Why you should be worried about a few bubbles
by Jim Elsey
May 13, 2019

The old joke about falling from a tall building is that “it isn’t the fall that kills you, it is the sudden stop at the bottom.” When it comes to cavitation, it is not the formation of the vapor bubbles that kills the pump, it is the subsequent collapse.

There are plenty of articles on net positive suction head (NPSH) and cavitation that talk about the bubble formation and the consequential pump damage in a broad sense, but the details of the damage mechanism are rarely discussed. The focus of this article is looking into why are we so worried about a few bubbles.

Cavitation causes an increase in pump noise and vibration, but more importantly, a drop in performance, efficiency and impeller erosion. Not all of the damage from cavitation is metal loss or metal damage. Sometimes the issue is shortened bearing and mechanical seal life due to the unsteady flows (surging).

Simply defined, “classic cavitation” from the perspective of centrifugal pumps is the formation of bubbles in the pump inlet near the eye of the impeller. The bubbles form because local pressure has dropped below the vapor pressure of the fluid (another way to view this is that the NPSH margin is not sufficient). Less than a fractional second later as the bubbles transit along the low pressure side of the impeller vanes, they enter a region of higher pressure and collapse.

I refer to this as classic cavitation to differentiate it from other causes of cavitation, such as suction or discharge recirculation that manifests on the other side of the impeller vane. Recirculation cavitation is typically due to operating the pump to the left side of the pump operating curve (reduced flows) and away from the best efficiency point (BEP). The approach angle of the incoming flow does not match that of the rotating impeller inlet vane geometry. Consequently, eddy currents and turbulence are generated in between the vanes.

Inside the general area of the eddy current, the velocity increases and the pressure decreases as a result. This action occurs due to the laws of conservation of energy as explained by Bernoulli’s equation and the pressure-velocity relationship. When the local pressure drops below the vapor pressure, the cavitation bubbles are formed. Recirculation cavitation is typically not caused by insufficient NPSH in the classic sense. You could have more than adequate NPSH margin and still experience recirculation cavitation because the pump is being operated away from its BEP.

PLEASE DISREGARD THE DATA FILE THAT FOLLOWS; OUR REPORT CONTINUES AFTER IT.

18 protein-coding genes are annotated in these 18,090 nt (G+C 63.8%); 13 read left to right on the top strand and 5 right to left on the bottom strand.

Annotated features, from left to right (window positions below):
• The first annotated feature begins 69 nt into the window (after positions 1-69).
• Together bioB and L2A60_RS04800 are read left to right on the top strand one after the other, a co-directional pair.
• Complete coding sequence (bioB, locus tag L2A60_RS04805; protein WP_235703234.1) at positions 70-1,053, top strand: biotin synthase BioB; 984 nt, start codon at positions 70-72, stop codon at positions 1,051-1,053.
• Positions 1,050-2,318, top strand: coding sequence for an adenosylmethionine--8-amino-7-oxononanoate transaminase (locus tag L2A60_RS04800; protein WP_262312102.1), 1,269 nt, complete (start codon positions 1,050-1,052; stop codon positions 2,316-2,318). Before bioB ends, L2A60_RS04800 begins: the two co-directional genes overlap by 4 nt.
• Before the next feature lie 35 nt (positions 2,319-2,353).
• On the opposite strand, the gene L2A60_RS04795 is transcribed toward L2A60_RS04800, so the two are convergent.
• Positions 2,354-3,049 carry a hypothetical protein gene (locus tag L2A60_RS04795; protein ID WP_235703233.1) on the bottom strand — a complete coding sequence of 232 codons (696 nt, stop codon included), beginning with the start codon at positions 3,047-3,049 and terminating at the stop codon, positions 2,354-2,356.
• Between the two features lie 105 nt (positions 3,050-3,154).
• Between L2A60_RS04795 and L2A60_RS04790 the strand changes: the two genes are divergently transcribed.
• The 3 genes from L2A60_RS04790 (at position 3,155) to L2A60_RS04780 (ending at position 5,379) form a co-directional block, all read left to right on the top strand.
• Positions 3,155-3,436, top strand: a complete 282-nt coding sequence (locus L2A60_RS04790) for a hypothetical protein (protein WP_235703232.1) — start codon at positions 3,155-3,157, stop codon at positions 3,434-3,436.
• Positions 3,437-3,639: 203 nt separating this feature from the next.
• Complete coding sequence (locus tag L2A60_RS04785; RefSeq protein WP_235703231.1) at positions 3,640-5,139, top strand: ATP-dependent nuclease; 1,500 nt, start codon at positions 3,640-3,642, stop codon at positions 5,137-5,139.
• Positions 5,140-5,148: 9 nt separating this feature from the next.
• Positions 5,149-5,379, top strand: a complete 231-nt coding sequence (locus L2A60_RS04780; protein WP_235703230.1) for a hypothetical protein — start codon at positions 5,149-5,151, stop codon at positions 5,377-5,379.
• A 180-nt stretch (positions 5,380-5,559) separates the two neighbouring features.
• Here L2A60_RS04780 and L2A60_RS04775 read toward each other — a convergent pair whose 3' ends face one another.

When this situation occurs, there is a mismatch in the flow angle as compared to the impeller inlet incidence angle. The higher the suction specific speed (NSS) of the pump impeller, the more likely recirculation cavitation is an issue.

For more information on the subject of NSS, see my Pumps & Systems February 2019 article.

classic cavitationImage 1. An outline of where classic cavitation occurs (Image courtesy of the author)

Cavitation bubbles that break down in the middle of the impeller passageway collapse symmetrically (equally from all directions), so there is less cause for concern other than potential noise and perhaps some vibration. Similar (but different) to boiling water in an open pan on a stove, the bubble forms at the bottom of the pan, rises to the surface and collapses without issue or harmful effects (technically this is a burst and not a collapse so almost no energy is released).

However, when the vapor bubbles in a pump impeller collapse adjacent to the metal surface of the vane, there is a much higher potential for damage and concern due to metal loss from the substrate. When the bubble collapses near the vane surface, it will collapse asymmetrically. Because of its proximity to the vane surface, the bubble geometry changes and makes the action more lethal. When the bubble collapses, it is not just the surrounding fluid that rushes in to fill that void, it is more importantly that the vapor is changing state from a vapor (back) to a liquid.

I repeat for emphasis that the amount of energy transferred for a change of state is very high. You can calculate the energy using enthalpy equations. Additionally, the collapse of a vapor bubble is exponentially more impactful than if it was an air bubble. With vapor bubbles there is a change of state from liquid to vapor and back, while an air bubble creation or dissipation does not involve a change of state. Further, when the vapor bubble collapses asymmetrically, there is a resulting reentrant microjet burst that on a local, nanoscale level is powerful (the local scale is 1 x 10-9, that is 10 to the negative nine exponent or a billionth).

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